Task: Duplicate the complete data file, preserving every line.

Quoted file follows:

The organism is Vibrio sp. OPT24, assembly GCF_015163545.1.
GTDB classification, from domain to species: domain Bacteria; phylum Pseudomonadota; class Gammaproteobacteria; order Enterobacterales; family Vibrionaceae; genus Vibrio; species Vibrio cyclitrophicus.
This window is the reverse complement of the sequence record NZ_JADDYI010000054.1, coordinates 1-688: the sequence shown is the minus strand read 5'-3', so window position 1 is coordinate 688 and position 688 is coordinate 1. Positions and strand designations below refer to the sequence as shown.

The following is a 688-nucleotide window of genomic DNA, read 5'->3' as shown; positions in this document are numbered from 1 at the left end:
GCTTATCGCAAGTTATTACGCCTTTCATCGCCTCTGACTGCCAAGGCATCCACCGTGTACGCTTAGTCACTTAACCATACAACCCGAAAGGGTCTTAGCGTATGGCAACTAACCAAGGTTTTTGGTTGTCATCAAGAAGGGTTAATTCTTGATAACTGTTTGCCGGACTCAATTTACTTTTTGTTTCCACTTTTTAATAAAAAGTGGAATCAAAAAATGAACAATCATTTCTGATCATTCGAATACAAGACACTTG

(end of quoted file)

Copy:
The organism is Vibrio sp. OPT24, assembly GCF_015163545.1.
GTDB classification, from domain to species: domain Bacteria; phylum Pseudomonadota; class Gammaproteobacteria; order Enterobacterales; family Vibrionaceae; genus Vibrio; species Vibrio cyclitrophicus.
This window is the reverse complement of the sequence record NZ_JADDYI010000054.1, coordinates 1-688: the sequence shown is the minus strand read 5'-3', so window position 1 is coordinate 688 and position 688 is coordinate 1. Positions and strand designations below refer to the sequence as shown.

The following is a 688-nucleotide window of genomic DNA, read 5'->3' as shown; positions in this document are numbered from 1 at the left end:
GCTTATCGCAAGTTATTACGCCTTTCATCGCCTCTGACTGCCAAGGCATCCACCGTGTACGCTTAGTCACTTAACCATACAACCCGAAAGGGTCTTAGCGTATGGCAACTAACCAAGGTTTTTGGTTGTCATCAAGAAGGGTTAATTCTTGATAACTGTTTGCCGGACTCAATTTACTTTTTGTTTCCACTTTTTAATAAAAAGTGGAATCAAAAAATGAACAATCATTTCTGATCATTCGAATACAAGACACTTG